- Casey Bradley Gent
- Jessica Fiala, a Ranger Review editor, checks Lewis-Palmer's latest issue.
In the best tradition of journalism, the headline is sensational: "Lewis-Palmer High School Newspaper in Serious Debt," announces a posting on Colorado Springs' craigslist.org site.
"We are attempting to raise money in order to be able to print our next three issues, so we are doing a fundraiser," the post explains. "We are selling rewards cards."
Mhari Doyle, a Lewis-Palmer English teacher and adviser to the school paper, chuckles over the posting and the "serious debt" remark; "short on cash" might be more accurate. She says the author, Tim Pate, has been more entrepreneurial than his 15 colleagues. He's sold nearly 30 of the $15 cards already. But his post reflects a grim reality facing the Ranger Review.
"It has been nearly impossible to sell ads in this economy," Doyle says.
The Review starts each year with $1,500 from District 38. But students try to put out eight papers through the school year, and each costs more than $800. Ad revenues usually make up the difference. With businesses not buying, though, students are selling 400 cards, retaining $10 from each card sold, to keep the paper in the black.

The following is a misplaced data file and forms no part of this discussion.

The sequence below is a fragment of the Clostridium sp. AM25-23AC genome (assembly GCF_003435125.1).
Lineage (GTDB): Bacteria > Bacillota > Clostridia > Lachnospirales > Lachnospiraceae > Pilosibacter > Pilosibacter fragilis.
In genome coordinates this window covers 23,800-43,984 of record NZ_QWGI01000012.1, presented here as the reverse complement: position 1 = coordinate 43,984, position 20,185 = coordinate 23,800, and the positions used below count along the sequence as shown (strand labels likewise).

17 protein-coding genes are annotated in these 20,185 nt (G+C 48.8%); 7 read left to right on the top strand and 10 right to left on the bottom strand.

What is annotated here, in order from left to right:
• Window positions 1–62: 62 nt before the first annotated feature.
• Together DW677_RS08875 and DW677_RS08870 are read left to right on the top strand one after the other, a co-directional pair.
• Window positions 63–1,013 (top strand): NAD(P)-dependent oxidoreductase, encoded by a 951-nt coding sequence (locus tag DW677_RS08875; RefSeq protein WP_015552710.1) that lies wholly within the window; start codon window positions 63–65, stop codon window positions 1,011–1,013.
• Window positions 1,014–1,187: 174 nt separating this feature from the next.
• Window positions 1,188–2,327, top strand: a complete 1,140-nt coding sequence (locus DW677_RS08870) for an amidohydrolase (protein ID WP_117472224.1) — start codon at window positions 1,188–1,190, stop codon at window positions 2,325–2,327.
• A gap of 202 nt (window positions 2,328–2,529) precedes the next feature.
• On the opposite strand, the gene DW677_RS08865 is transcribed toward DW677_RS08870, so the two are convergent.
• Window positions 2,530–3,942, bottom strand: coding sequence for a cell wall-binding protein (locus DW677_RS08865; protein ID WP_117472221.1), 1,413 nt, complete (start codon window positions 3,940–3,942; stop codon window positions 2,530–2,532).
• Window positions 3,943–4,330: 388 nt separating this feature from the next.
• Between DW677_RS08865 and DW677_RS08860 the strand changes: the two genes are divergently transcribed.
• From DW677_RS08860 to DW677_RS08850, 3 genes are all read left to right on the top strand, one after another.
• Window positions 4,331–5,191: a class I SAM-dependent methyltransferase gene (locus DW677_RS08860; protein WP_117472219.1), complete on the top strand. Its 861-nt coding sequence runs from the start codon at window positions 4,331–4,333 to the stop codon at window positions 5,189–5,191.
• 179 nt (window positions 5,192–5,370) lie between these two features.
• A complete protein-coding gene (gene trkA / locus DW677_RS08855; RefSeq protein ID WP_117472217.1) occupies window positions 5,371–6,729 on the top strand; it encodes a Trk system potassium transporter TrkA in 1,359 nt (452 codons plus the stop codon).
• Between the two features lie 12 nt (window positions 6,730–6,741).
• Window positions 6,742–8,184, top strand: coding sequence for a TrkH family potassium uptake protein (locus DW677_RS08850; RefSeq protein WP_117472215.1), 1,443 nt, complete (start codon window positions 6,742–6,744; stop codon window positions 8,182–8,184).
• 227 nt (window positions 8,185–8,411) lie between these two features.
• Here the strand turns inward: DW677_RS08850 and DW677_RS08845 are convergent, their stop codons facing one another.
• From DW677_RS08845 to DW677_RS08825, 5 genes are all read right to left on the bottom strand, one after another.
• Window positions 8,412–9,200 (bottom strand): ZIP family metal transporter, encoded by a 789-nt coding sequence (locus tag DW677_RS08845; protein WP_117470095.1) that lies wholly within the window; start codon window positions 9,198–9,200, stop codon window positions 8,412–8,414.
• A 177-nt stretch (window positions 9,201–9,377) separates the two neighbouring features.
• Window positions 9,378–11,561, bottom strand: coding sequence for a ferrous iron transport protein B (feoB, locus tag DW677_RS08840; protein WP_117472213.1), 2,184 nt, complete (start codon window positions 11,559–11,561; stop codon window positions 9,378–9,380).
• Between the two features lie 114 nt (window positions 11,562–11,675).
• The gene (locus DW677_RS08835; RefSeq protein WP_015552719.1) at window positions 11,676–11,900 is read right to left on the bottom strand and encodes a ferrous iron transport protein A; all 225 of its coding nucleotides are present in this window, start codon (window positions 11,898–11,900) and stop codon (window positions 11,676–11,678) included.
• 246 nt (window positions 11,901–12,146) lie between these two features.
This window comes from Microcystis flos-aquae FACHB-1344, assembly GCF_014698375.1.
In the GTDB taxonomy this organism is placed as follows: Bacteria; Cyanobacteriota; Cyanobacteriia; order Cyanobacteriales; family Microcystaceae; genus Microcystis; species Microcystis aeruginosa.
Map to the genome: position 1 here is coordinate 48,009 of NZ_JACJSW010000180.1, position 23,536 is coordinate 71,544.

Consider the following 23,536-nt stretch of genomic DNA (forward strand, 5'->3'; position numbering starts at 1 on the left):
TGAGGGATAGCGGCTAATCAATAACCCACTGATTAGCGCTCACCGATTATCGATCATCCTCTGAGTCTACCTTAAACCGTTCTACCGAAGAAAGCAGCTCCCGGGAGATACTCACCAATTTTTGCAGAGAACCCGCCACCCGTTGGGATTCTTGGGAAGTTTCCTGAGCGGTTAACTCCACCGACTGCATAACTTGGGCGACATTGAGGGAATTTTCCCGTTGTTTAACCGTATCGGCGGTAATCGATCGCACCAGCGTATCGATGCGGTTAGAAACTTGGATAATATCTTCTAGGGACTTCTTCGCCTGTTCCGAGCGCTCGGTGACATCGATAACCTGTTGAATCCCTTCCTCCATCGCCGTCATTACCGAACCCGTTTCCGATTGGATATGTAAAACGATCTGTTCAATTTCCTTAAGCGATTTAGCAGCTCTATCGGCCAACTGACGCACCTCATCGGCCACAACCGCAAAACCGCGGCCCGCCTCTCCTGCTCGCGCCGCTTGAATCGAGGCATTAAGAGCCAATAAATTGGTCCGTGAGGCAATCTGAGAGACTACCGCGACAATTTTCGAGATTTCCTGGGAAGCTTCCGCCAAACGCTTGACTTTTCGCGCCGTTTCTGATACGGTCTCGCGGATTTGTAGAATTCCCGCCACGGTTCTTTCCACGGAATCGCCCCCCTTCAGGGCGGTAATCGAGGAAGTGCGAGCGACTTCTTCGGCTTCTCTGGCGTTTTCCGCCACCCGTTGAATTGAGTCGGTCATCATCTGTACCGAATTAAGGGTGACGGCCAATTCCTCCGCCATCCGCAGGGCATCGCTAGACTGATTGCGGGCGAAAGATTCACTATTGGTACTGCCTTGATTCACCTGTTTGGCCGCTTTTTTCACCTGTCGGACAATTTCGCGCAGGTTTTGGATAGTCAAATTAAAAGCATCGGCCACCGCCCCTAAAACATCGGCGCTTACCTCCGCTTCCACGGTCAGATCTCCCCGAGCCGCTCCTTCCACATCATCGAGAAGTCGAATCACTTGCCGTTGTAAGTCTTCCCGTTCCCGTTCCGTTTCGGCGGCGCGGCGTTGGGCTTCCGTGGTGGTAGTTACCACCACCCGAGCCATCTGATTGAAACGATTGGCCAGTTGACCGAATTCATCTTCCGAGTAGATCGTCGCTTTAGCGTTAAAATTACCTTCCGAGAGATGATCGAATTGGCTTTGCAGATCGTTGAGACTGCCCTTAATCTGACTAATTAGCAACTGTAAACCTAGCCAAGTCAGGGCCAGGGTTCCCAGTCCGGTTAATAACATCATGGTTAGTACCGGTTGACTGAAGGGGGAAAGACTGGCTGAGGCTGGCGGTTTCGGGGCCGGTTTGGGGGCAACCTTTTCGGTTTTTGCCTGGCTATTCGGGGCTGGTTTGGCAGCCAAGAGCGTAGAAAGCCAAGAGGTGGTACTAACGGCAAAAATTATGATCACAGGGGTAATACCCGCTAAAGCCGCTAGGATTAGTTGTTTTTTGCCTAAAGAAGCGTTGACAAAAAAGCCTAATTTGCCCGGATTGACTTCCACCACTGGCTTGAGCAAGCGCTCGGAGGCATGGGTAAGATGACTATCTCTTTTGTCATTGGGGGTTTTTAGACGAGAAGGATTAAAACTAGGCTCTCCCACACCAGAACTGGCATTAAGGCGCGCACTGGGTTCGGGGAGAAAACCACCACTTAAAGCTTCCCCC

"This doesn't have anything to do with journalism," Doyle adds sadly.
The Review has good company. Denver's Rocky Mountain News might soon close its doors. The Gazette and papers nationwide have cut pages, along with many staffers who helped fill them. Still, all this doesn't translate to declining journalism interest in classrooms, says Logan Aimone, executive director at the National Scholastic Press Association.
"It's the business model [at newspapers] that's failing," says Aimone, whose organization serves students from middle school through college. "The idea that people want news is not going away."
But the changing economic reality, which also impacts school budgets, is affecting institutions like Lewis-Palmer, Aimone says. To save money, he says, some schools now publish exclusively online.
Student editors at Lewis-Palmer don't see that as an option.
"No one would look at it," says senior Jamie Corder. "We actually have to put it in people's hands."